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Exploring The Red Pony

“Exploring The Red Pony
by Dr. Susan Shillinglaw, San Jose State University

The Red Pony was written at a time of profound anxiety caused by the incapacitating illness of Steinbeck’s mother. Steinbeck started writing the story while tending her in the hospital, thus testing his ability to focus and create under any circumstances. As he writes in a 1933 letter: “[…] if I can write any kind of story at a time like this, then I can write stories”(A Life in Letters).

The first two stories of The Red Pony, “The Gift” and “The Great Mountains,” were published in The North American Review in 1933, and were quite successful. He wrote the last two stories, “The Promise” and “The Leader of the People” in 1934, but the four stories would not be published together until 1945, when they were included in Steinbeck’s short story collection The Long Valley.

Steinbeck’s own life came to be a source of inspiration for The Red Pony. The Tifflin Ranch was modeled after the ranch of the Hamiltons, Steinbeck’s relatives on his mother’s side, Carl Tifflin’s relationship with his son Jody echoed some of Steinbeck’s own childhood frustrations, and even the red pony had a real life counterpart, the Shetland pony Steinbeck received when he was four years old. But the story does more than to capture familiar people and events. Its function becomes cathartic, in that it allows the writer to deal with his own sense of loss and pain, to come to terms with his own inevitable passage into adulthood.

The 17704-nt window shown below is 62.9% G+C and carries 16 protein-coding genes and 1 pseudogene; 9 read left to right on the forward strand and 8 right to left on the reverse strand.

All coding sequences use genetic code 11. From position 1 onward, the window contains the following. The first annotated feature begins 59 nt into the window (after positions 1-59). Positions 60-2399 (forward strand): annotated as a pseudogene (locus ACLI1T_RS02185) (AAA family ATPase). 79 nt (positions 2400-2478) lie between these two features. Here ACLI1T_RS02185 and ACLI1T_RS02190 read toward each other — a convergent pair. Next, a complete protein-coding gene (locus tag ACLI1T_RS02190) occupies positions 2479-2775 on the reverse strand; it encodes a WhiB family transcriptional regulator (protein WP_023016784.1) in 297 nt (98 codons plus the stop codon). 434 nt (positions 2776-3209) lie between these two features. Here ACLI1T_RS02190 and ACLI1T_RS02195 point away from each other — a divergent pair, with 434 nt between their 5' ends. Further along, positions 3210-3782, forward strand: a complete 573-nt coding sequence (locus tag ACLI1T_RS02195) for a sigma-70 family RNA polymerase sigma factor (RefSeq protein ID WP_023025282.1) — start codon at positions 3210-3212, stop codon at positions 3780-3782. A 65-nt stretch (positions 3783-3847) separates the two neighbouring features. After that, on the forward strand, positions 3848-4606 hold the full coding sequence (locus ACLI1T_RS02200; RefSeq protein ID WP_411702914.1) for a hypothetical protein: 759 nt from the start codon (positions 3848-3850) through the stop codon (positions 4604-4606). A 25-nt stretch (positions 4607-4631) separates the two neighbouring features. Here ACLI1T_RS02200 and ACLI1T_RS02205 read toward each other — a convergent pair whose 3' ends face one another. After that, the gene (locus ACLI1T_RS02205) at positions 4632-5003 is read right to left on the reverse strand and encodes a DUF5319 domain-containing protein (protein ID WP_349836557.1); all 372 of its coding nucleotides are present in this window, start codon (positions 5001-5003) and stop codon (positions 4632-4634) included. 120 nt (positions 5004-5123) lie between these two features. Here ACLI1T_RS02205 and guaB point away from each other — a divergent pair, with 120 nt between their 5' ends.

The Red Pony is a story written from a child’s perspective, the eyes through which we see the events unfold are Jody’s, Steinbeck’s intention being “[…] to make the reader create the boy’s mind for himself”(A Life in Letters). Thus the prose becomes participatory, a technique he will use in mature novels like The Grapes of Wrath(1939) and East of Eden(1952). Even though the four stories do not seem to be connected other than by setting and characters, they are in fact an organic whole, for they all follow Jody’s transformation from an innocent “little boy”, living a carefree and sometimes even careless life, into a young man capable to make mature choices, and to accept fallibility as an inherent part of human nature.

The Red Pony was adapted for the big screen by Milestone in 1949, with Steinbeck as the screenplay writer. He talks about the plans for the movie as early as 1939, in a letter to his publisher Elizabeth Otis: “[Victor] Fleming the director [Gone With the Wind] and Spencer Tracy have wanted to make The Red Pony […]. I don’t know whether anything will come out of it, but here is what I suggested. They were to make the film – no salaries. […] I would not only give the story for nothing, but would work on the script. When finished, it would be distributed to any town or city which would guarantee to use the proceeds to endow one or more children’s beds in the local hospitals”(A Life in Letters 196).

When the movie was finally released in 1949, Steinbeck thought it was quite good. He saw the movie in Los Angeles, where he spent the New Year’s, and seemed please with the cinematic techniques capable to realistically convey the landscape of a certain region: “I think it is good. It will be no smash because of its pace but I think it will play for a long time. Surely it is faithful to the script. And it is the first color film that has looked like this country to me”(A Life in Letters).